With the new amendments to the Carbon Tax Act earmarked to pave the way for developing a national standard to approve offset carbon positive projects and administer these projects on a national database, Economic Development Solutions (EDS) head of business development Eckart Zollner says compliance by companies nationally is important to participate in global markets.
Carbon tax, in response to climate change, aims to reduce greenhouse-gas emissions in a sustainable, cost-effective and affordable manner, and is a relatively new tax for South Africa.
South Africa is ranked twelfth globally on the list of highest carbon-emitting countries, owing to its use of coal-fired power, which accounts for 80% of the electricity powering commercial, industrial and residential facilities.
The Carbon Tax Act is in place to address this unwanted status, as it is being used by government as a mechanism to penalise polluters and to allow carbon-positive projects to be offset.
Phase 1 of implementing the Act, which started in mid-June 2019, aimed to slowly bring South Africa in line with international requirements and norms. During Phase 1, the only companies affected for this introductory tax were those with a generating capacity above 10 MW.
However, Phase 2, scheduled to start in January 2023, is more stringent in terms of tax-free allowances. This phase focuses on the implementation of the new targets and amendments, and will begin capturing the requirements on indirect emitters, he emphasises.
“Phase 2 is going to widen the net tremendously in terms of the types and number of companies that are going to fall within the application of reporting and being taxed on their carbon emissions. So, the potential obligations and the financial impact on companies is going to be much larger than it was in Phase 1.”
The intention of government is to create a green economy in parallel with the current economy, and slowly migrate companies towards carbon-positive activities and projects. Major opportunities to take this step lie in the agriculture sector and land reform, Zollner enthuses.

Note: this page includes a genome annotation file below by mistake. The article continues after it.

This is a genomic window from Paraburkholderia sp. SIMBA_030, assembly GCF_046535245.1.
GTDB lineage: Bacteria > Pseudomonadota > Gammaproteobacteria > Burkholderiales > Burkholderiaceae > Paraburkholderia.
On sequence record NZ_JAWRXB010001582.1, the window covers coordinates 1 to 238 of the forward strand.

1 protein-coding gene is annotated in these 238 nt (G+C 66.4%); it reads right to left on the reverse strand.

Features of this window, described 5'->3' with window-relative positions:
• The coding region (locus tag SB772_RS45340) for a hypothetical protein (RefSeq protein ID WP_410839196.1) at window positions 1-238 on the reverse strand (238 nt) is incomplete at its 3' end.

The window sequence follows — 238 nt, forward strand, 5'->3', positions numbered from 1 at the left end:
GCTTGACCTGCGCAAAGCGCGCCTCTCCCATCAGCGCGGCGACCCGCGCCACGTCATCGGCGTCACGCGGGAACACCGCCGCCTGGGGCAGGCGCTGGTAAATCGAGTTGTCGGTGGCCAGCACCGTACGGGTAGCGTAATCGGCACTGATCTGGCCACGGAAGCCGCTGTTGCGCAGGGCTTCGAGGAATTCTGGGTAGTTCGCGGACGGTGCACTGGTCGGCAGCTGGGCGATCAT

The first effective step to reduce carbon emissions is, normally, to conduct a detailed energy audit to identify where a company can reduce electricity consumption, pinpoint the data sources that are responsible for emissions and set specific reduction targets.
Companies should evaluate the carbon impact of the raw materials they are using and the efficiency of their technology, he illustrates. Those emissions need to be measured and managed on a monthly basis.
EDS estimates the compliance figure for South African companies to be about 80% for Phase 1. The number tends to reflect more publicly listed companies.
“It's a lot of shareholder activism that's being exerted on publicly listed companies through stock exchanges and trading exchanges globally.”
To make compliance easier for companies, the cloud-based tool “Ecogauge” was designed by EDS Systems as a real-time online tool to calculate a company’s emissions and liabilities, and to provide a historical analysis.
Carbon emissions also need to be regularly calculated, Zollner adds. They are calculated in accordance with three different data sources, comprising fuel combustion calculations, industrial processes and fugitive emissions. This is the standard three-tier calculation stipulated by the International Panel for Climate Change.
Many countries are likely to implement carbon border taxes affecting imported goods from countries that are not legislating carbon reductions, and that will be more costly than compliance, Zollner argues.
“Implementation, unfortunately, is where South Africa often falls short – we need to enforce this legislation with control mechanisms, inspection mechanisms and credible verification without loopholes, especially by the cross-functional, cross-Ministerial steering committee, to achieve the objective that we set ourselves,” Zollner concludes.